Veteran Labor headkicker Rob Hulls will sit down with Narre Warren North MP Luke Donnellan today to discuss the position of deputy leader under a Daniel Andrews-led Victorian opposition.

Despite several media reports this morning floating other scenarios, senior sources from the duo’s Labor Unity faction confirmed to Crikey that the transition would proceed smoothly with cordial talks between the two main contenders. However, if Hulls decides to run, there is little doubt he will have widespread support.

“They’re mates, they’ll talk about it directly…but we’ve got to get on our feet as quickly as possible,” the source said, with the question of the best lieutenant for Andrews likely to be finalised today before being rubber stamped by caucus on Friday.

“Both are considered completely acceptable by Labor Unity and there’s no tension.”

There is a suggestion that Donnellan may need to prove his mettle in the shadow ministry before ascending to the deputy’s role, which would leave Hulls, who was formerly attorney general and deputy premier, to continue on as Labor’s key attack dog. That would then open up the option for Hulls to step aside for Donnellan in a Collingwood-style deputy leadership transition well before 2014.

In other pockets there is a view that both positions were a poisoned chalice and that Labor should be factoring in a loss at the next election, by which time Andrews and Donnellan would have outstayed their welcome. Tim Holding is said to have recoiled at the thought of leading the opposition after informal approaches were made following Saturday’s defeat for precisely this reason. He will instead bide his time in the party’s leadership transit lounge as shadow Treasurer, where Kim Wells will presumably make for an easy adversary.

“This is like pass the parcel at the al-Qaeda Christmas party…that’s if al-Qaeda even celebrates Christmas,” the senior ALP source said. “There’s basically a group of several quite talented individuals currently working out who doesn’t want it the least.”

Indeed, there is a view that Donnellan would do better to focus on sandbagging his own electorate with his campaign manager reportedly remarking that “…it’s like Omaha Beach out here,” as the tide turned against Labor on Saturday afternoon. Donnellan held on to Narre Warren North, despite suffering a 6.3% swing against him and a number of setbacks including a bitter dispute over the building of a new high school.

“Luke would probably be better advised to focusing on being a local MP for a year or two,” one source said.

But the overwhelming theme is one of peace, with hostilities so chastened that at one point there was an outside chance Bendigo East MP Jacinta Allan could be backed into the deputy role by sections of the right, despite that arrangement leaving the Socialist Left with the opposition’s two most prominent leadership positions.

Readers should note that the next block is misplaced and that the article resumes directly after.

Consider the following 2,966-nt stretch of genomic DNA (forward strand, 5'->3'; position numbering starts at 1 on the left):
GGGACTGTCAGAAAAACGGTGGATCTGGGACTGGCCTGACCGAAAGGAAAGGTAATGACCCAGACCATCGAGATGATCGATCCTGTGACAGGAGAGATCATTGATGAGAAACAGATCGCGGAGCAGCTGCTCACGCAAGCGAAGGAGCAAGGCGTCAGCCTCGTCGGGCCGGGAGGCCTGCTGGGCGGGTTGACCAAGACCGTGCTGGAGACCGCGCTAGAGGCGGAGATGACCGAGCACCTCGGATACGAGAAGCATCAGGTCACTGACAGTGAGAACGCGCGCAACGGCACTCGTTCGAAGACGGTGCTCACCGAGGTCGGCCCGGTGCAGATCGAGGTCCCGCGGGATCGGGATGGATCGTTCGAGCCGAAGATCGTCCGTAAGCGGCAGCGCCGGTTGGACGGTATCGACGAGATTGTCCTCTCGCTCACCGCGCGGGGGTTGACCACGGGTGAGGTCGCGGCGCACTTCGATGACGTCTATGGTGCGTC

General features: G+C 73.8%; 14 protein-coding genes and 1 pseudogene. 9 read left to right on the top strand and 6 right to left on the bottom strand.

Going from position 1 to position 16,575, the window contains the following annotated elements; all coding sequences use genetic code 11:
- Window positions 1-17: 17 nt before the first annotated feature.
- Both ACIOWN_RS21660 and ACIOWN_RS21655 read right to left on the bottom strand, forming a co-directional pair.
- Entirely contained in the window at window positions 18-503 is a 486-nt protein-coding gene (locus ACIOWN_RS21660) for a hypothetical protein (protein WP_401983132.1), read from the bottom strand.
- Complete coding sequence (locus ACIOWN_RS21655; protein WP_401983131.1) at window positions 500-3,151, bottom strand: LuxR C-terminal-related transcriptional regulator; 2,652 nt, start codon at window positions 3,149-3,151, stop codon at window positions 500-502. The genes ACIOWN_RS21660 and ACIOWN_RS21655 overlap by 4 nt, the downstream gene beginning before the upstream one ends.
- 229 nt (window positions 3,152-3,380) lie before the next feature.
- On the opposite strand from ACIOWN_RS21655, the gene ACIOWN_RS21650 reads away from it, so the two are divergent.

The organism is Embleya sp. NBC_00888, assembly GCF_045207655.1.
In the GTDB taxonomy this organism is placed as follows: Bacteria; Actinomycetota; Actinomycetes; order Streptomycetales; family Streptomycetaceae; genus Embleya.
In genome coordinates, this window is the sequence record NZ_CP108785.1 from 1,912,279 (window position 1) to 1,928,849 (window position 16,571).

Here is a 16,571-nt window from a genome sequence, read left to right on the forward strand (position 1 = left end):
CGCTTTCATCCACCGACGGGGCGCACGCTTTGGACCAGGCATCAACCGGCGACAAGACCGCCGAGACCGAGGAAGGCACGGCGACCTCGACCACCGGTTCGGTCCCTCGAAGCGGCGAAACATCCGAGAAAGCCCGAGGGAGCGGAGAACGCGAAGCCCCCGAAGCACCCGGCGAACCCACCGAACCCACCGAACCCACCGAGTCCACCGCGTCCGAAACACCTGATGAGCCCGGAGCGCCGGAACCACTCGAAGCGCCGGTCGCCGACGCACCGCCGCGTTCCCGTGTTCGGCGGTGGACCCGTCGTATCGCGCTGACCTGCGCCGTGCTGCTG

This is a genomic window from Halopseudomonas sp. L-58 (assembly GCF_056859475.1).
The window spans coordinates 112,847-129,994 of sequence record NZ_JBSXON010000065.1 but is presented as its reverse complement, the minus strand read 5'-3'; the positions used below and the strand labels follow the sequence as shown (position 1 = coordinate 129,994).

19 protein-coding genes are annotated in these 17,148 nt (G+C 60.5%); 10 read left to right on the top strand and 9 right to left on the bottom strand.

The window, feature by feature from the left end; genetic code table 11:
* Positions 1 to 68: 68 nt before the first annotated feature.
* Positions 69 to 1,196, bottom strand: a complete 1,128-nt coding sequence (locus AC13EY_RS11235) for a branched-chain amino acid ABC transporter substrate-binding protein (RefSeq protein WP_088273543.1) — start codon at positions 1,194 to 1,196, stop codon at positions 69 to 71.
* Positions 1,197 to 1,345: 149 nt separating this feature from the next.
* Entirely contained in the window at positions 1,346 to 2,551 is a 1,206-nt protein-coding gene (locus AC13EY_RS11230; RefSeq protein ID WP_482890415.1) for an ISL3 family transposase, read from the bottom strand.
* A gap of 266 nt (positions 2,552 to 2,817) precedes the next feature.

As Crikey revealed on Monday, the SL was in a strengthened position inside caucus to back Andrews’ claims on the leadership after it lost just one MP on Saturday. By contrast, both Labor Unity and Holding’s NUW/SDA faction both suffered heavy losses.

Despite some satisfaction in Left circles, Saturday’s result has refocused the right’s attention on its divided status, with one peacemaker reporting that the “language change had been extraordinary” and that the state branch was now bracing for a “monumental sh-tfight”. At issue is a battle over the narrative, with insurgents keen to paint the campaign as a strategic disaster while others parrot John Brumby’s line that the party had done nothing wrong and it was the punters who failed to see the light.

“If the narrative is that it was a good government that got it wrong, the state office survives intact but if a consensus emerges that it was a horrible campaign, then they’ll be a purge of huge proportions,” one source said.

Under an agreement struck in 2009, State Secretary Nick Reece will make way for his deputy Noah Carroll early next year, however the impressive Carroll, in turn, is expected to then snag preselection for the 2013 federal poll, leaving the top job vacant in the lead-up to 2014.

A reunited Right could lock the Socialist Left out of preselections and effectively cede control of Labor’s main administrative positions to federal powerbrokers Bill Shorten and David Feeney.

Meanwhile, disenchanted Labor staffers are still mourning the weekend’s loss, with many out of a job and their Blackberries and swipe cards turned over to the public service. The number of fresh vacancies under a shadow ministry is said to be limited, with many casting their gaze elsewhere, including to the media and the non-government sector. In the grim tradition of the scorched-earth policy pursued by Jeff Kennett in the wake of 1992, the opposition is expected to purge the upper reaches of the public service of any Labor influence.

The shout-out for Liberal media advisers is now on in earnest with a lure of salaries well in excess of $100,000.